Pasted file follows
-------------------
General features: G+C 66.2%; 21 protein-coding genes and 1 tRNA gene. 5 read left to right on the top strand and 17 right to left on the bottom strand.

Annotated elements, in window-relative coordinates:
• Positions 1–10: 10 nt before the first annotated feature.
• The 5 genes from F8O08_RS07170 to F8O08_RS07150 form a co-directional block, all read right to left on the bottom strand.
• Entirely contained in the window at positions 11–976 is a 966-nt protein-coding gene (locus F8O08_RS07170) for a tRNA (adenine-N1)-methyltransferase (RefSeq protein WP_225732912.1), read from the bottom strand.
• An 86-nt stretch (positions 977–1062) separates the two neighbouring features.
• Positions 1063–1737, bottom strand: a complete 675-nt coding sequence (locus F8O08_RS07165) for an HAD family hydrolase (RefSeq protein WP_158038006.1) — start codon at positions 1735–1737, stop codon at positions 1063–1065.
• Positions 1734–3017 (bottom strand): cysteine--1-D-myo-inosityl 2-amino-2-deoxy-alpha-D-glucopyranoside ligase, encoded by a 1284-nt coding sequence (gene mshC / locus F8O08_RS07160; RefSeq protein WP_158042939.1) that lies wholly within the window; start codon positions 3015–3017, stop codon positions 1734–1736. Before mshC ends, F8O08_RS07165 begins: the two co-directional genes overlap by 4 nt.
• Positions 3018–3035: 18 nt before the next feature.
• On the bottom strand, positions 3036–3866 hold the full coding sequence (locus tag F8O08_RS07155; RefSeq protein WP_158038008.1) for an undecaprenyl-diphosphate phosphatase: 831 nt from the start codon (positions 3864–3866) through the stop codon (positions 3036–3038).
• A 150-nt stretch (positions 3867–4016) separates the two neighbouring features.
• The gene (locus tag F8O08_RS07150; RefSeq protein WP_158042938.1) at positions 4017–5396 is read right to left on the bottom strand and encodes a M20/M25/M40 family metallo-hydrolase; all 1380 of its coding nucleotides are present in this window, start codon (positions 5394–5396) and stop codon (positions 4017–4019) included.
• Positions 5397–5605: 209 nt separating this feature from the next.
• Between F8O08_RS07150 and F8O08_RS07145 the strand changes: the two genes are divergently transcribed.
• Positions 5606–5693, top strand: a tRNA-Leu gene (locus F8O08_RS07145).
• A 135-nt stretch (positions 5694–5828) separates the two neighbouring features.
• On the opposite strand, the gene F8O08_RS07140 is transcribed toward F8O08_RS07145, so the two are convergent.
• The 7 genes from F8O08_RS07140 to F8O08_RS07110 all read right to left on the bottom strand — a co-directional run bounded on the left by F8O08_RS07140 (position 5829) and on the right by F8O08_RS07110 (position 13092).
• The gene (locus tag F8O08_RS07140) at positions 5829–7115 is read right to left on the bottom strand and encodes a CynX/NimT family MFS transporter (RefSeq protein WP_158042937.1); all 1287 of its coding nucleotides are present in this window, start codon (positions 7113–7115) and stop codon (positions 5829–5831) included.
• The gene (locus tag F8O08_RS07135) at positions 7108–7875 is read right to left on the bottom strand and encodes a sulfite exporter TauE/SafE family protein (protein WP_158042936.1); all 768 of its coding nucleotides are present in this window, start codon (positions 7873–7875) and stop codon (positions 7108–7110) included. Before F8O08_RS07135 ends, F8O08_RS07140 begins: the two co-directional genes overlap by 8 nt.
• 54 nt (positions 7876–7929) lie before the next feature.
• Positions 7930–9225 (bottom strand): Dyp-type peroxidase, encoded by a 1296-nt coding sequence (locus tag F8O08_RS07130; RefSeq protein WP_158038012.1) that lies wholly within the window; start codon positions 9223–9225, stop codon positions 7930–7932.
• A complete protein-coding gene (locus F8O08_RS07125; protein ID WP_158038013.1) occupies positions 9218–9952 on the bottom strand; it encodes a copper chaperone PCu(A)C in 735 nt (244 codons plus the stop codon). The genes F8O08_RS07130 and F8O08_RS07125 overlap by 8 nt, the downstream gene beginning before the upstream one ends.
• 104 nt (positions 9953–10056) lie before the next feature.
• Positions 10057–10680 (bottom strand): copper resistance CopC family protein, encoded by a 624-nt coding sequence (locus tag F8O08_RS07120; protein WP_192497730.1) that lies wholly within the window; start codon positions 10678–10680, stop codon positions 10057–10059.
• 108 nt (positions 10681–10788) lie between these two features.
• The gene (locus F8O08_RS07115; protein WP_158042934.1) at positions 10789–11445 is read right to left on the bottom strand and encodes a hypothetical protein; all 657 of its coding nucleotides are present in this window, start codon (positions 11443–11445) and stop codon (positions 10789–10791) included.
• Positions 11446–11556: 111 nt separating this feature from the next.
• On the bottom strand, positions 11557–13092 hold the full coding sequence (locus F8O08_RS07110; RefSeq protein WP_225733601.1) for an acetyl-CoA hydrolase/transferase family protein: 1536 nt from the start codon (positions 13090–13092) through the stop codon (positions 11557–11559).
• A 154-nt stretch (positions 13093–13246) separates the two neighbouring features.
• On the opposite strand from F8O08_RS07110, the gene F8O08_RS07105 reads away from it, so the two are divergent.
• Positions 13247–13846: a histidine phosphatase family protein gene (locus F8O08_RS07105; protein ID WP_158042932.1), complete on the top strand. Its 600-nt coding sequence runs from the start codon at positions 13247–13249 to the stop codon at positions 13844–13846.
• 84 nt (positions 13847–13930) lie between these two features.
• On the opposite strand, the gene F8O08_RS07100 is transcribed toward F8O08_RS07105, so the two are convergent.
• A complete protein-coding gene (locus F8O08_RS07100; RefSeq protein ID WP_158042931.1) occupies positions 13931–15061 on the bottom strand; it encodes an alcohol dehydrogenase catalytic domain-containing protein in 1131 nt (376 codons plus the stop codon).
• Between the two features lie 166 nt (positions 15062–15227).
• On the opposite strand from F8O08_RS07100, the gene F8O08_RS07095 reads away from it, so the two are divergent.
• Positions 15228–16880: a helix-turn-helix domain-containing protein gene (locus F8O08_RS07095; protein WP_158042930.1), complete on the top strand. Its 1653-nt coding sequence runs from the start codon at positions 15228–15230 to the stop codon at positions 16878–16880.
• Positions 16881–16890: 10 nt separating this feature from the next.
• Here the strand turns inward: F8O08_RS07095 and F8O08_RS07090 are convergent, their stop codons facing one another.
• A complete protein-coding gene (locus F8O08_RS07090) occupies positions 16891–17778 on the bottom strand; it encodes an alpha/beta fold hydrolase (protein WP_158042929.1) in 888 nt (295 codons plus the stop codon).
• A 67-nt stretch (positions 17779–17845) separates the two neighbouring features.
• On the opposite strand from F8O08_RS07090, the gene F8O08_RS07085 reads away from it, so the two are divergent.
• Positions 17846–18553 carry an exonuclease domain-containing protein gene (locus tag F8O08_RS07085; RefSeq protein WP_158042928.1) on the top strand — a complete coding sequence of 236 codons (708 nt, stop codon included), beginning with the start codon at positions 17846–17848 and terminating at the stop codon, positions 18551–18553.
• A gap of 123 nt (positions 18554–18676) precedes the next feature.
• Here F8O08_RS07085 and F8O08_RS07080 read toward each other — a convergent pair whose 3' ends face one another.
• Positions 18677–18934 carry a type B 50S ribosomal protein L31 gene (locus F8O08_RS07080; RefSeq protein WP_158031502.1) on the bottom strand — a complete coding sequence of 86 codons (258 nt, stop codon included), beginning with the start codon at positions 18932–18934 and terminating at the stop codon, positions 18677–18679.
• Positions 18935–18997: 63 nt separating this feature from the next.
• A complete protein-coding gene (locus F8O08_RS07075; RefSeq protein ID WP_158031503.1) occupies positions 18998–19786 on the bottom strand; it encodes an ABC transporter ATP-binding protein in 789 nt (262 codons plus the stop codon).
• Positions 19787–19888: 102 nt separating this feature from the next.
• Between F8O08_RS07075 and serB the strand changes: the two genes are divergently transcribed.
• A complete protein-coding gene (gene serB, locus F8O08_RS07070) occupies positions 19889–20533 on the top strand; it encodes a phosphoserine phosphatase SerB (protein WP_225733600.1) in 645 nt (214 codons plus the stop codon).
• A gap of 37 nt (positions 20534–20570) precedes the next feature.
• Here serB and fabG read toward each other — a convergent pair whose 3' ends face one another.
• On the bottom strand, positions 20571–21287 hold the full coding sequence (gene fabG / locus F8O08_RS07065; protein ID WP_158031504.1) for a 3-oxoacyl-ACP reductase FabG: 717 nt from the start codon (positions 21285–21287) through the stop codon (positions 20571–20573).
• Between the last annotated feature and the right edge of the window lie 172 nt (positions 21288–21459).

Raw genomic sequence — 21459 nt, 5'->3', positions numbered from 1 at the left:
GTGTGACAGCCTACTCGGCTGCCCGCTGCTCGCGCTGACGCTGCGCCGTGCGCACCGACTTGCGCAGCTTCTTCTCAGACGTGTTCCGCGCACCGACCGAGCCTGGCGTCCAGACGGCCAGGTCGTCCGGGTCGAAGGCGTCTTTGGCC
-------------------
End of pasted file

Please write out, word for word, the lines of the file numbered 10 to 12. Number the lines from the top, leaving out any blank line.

• On the bottom strand, positions 3036–3866 hold the full coding sequence (locus tag F8O08_RS07155; RefSeq protein WP_158038008.1) for an undecaprenyl-diphosphate phosphatase: 831 nt from the start codon (positions 3864–3866) through the stop codon (positions 3036–3038).
• A 150-nt stretch (positions 3867–4016) separates the two neighbouring features.
• The gene (locus tag F8O08_RS07150; RefSeq protein WP_158042938.1) at positions 4017–5396 is read right to left on the bottom strand and encodes a M20/M25/M40 family metallo-hydrolase; all 1380 of its coding nucleotides are present in this window, start codon (positions 5394–5396) and stop codon (positions 4017–4019) included.